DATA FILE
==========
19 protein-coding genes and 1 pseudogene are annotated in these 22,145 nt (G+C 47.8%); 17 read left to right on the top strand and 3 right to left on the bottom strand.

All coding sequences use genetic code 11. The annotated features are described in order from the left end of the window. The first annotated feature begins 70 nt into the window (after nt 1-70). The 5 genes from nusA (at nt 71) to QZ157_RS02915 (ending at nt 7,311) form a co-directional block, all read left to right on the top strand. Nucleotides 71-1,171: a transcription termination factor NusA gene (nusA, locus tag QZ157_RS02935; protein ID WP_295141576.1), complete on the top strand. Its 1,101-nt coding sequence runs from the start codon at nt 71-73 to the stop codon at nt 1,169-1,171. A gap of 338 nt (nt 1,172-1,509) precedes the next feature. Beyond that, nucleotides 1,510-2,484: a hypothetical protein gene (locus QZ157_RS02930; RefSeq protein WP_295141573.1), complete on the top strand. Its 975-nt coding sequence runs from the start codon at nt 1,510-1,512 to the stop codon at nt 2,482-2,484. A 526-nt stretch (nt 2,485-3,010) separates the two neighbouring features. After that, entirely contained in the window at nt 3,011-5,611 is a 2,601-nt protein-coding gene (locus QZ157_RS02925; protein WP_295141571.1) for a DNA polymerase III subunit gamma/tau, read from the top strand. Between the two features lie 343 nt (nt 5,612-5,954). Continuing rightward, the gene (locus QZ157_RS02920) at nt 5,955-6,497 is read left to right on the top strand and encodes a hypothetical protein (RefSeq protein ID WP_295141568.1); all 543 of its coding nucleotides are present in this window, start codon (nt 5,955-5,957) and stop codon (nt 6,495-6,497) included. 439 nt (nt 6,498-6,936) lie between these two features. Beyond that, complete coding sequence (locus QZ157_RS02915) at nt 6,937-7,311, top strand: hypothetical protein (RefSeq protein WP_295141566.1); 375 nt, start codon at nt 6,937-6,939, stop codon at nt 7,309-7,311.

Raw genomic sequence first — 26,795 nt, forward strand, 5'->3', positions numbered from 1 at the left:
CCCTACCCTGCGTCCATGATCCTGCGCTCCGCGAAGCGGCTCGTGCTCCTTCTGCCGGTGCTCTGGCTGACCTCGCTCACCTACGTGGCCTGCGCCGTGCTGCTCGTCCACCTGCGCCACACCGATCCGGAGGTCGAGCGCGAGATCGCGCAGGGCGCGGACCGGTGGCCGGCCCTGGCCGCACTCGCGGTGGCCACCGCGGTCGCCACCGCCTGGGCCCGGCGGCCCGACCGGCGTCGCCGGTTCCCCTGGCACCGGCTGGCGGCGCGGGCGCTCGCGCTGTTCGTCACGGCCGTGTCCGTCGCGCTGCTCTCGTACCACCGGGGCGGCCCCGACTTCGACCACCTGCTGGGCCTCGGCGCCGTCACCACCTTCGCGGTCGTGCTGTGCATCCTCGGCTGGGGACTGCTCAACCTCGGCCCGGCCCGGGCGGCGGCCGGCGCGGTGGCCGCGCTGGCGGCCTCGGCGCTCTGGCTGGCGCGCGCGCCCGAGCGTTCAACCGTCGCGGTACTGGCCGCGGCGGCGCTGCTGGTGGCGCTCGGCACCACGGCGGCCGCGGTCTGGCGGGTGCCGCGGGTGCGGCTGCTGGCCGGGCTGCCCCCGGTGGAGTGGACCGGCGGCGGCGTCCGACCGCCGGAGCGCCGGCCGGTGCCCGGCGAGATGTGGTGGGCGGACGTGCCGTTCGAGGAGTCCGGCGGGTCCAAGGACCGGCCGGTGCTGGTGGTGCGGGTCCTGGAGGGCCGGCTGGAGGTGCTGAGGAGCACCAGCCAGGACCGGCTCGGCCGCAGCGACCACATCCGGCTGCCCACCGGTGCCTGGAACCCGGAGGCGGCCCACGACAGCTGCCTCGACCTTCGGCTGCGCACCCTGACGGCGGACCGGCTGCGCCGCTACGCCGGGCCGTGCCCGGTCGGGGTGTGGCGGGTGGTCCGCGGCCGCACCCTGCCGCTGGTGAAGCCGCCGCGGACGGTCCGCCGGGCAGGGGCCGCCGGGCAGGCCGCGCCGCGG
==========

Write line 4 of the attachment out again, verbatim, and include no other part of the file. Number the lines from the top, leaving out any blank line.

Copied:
CCCTACCCTGCGTCCATGATCCTGCGCTCCGCGAAGCGGCTCGTGCTCCTTCTGCCGGTGCTCTGGCTGACCTCGCTCACCTACGTGGCCTGCGCCGTGCTGCTCGTCCACCTGCGCCACACCGATCCGGAGGTCGAGCGCGAGATCGCGCAGGGCGCGGACCGGTGGCCGGCCCTGGCCGCACTCGCGGTGGCCACCGCGGTCGCCACCGCCTGGGCCCGGCGGCCCGACCGGCGTCGCCGGTTCCCCTGGCACCGGCTGGCGGCGCGGGCGCTCGCGCTGTTCGTCACGGCCGTGTCCGTCGCGCTGCTCTCGTACCACCGGGGCGGCCCCGACTTCGACCACCTGCTGGGCCTCGGCGCCGTCACCACCTTCGCGGTCGTGCTGTGCATCCTCGGCTGGGGACTGCTCAACCTCGGCCCGGCCCGGGCGGCGGCCGGCGCGGTGGCCGCGCTGGCGGCCTCGGCGCTCTGGCTGGCGCGCGCGCCCGAGCGTTCAACCGTCGCGGTACTGGCCGCGGCGGCGCTGCTGGTGGCGCTCGGCACCACGGCGGCCGCGGTCTGGCGGGTGCCGCGGGTGCGGCTGCTGGCCGGGCTGCCCCCGGTGGAGTGGACCGGCGGCGGCGTCCGACCGCCGGAGCGCCGGCCGGTGCCCGGCGAGATGTGGTGGGCGGACGTGCCGTTCGAGGAGTCCGGCGGGTCCAAGGACCGGCCGGTGCTGGTGGTGCGGGTCCTGGAGGGCCGGCTGGAGGTGCTGAGGAGCACCAGCCAGGACCGGCTCGGCCGCAGCGACCACATCCGGCTGCCCACCGGTGCCTGGAACCCGGAGGCGGCCCACGACAGCTGCCTCGACCTTCGGCTGCGCACCCTGACGGCGGACCGGCTGCGCCGCTACGCCGGGCCGTGCCCGGTCGGGGTGTGGCGGGTGGTCCGCGGCCGCACCCTGCCGCTGGTGAAGCCGCCGCGGACGGTCCGCCGGGCAGGGGCCGCCGGGCAGGCCGCGCCGCGG